“When I was waiting for confirmation if I got this drive, it was incredibly anxious. But as soon as I got the confirmation I just saw as a great opportunity. And so I was pretty chilled.”
A lunch with Wolff and Mercedes’ chief strategist James Vowles helped with that.
“They just said, ‘Look, just go out, enjoy it. There are zero expectations for you. If Lewis were to jump in a Williams it would be difficult. So we’re not expecting anything from you. And if you qualify, first two rows, top five, top six, fine. You can still get a podium from there.’
“So, very relaxed, very relaxed. But obviously, I always want to do well, always want to be happy with my own performance.”
Wolff felt that for qualifying in particular, it was useful to Russell to be told that expectations were not sky-high. He entered quali off the back of a tricky FP3 that was not as smooth as his stellar Friday.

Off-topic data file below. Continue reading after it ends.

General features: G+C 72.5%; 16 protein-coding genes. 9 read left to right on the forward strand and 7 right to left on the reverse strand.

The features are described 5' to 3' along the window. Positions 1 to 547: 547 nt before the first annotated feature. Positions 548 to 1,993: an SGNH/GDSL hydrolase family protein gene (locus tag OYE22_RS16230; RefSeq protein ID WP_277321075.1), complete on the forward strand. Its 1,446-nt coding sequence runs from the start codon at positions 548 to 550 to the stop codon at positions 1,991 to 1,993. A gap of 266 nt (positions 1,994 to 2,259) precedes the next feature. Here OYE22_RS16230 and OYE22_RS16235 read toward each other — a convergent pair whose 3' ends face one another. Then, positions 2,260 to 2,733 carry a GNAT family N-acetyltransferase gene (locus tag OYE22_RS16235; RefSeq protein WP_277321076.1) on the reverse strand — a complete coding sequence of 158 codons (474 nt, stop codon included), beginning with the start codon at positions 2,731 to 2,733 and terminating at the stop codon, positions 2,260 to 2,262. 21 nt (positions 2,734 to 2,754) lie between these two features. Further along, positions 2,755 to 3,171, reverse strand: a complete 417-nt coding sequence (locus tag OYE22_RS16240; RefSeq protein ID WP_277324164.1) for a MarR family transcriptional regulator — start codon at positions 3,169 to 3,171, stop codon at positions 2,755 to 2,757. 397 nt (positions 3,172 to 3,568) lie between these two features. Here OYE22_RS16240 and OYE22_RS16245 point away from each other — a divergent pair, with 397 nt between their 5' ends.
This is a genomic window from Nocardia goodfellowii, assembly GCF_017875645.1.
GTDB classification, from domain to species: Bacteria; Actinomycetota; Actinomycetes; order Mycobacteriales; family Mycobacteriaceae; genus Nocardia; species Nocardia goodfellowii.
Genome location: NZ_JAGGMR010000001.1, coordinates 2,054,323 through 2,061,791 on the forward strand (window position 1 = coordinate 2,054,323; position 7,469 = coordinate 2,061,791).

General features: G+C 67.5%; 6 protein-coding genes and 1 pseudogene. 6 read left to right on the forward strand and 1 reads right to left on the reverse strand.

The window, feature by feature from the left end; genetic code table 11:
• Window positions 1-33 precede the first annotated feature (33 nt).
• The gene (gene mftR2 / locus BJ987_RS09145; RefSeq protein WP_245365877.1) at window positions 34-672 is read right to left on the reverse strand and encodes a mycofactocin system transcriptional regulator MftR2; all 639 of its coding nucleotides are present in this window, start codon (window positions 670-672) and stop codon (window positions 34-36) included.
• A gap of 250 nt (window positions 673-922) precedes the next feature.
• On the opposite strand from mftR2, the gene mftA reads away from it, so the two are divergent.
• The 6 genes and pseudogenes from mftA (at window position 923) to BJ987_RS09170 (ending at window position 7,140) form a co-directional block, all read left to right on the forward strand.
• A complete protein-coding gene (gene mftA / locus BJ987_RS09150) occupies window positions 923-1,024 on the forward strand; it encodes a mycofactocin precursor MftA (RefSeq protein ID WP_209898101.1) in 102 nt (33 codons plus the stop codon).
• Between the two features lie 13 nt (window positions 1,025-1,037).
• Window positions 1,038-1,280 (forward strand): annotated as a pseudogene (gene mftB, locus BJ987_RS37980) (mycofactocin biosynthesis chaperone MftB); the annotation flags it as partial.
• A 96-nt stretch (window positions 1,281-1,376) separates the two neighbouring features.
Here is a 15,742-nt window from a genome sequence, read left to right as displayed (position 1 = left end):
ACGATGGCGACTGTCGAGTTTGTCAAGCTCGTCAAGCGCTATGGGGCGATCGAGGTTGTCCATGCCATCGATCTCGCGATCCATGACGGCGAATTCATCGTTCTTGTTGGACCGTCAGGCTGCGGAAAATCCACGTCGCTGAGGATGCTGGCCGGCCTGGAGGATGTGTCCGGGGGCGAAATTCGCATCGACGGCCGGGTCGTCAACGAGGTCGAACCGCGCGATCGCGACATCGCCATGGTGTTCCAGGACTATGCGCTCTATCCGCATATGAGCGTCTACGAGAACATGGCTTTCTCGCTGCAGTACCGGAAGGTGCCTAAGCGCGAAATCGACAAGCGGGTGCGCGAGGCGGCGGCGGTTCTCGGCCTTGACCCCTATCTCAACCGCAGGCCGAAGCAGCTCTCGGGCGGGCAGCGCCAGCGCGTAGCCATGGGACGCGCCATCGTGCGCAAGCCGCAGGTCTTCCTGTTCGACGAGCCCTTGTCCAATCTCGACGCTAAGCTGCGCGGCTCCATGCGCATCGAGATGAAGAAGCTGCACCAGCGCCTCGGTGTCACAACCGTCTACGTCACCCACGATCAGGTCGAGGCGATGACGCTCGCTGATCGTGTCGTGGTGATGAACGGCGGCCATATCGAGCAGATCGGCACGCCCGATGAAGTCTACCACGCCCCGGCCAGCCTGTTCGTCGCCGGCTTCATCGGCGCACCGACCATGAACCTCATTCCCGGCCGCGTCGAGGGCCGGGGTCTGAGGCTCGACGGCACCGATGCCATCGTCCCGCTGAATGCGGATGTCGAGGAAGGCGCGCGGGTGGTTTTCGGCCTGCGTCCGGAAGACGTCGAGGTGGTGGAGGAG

“It was a really woeful session,” said Russell. “Mistakes, pushing too hard, trying this, and trying that. And it just didn’t really come together.”
But Russell has always been extraordinarily composed. A cliched ‘mature for his age’ applies. He is a process-driven, rather than results-driven, individual.
That meant he was able to cope with the pressure and difficulty of the situation, maximise the on-track time he had, and use his off-track opportunities wisely. He knew a lot of the Mercedes team already from his time on the simulator and testing the car in the past, which meant he could accelerate his progress up a steep learning curve.
This all paid dividends in qualifying.
“Having been thrown in the cold water, he is definitely swimming,” said Wolff.
“He’s not comfortable in the car, it’s too small, it’s not his steering wheel. So I would say it’s more than solid what he has delivered yesterday and today.”
Wolff said what was most impressive from Russell was the “sheer driving”. Qualifying P2, apart from being above what Mercedes considered good enough, was a long way from where Russell felt he was after FP3.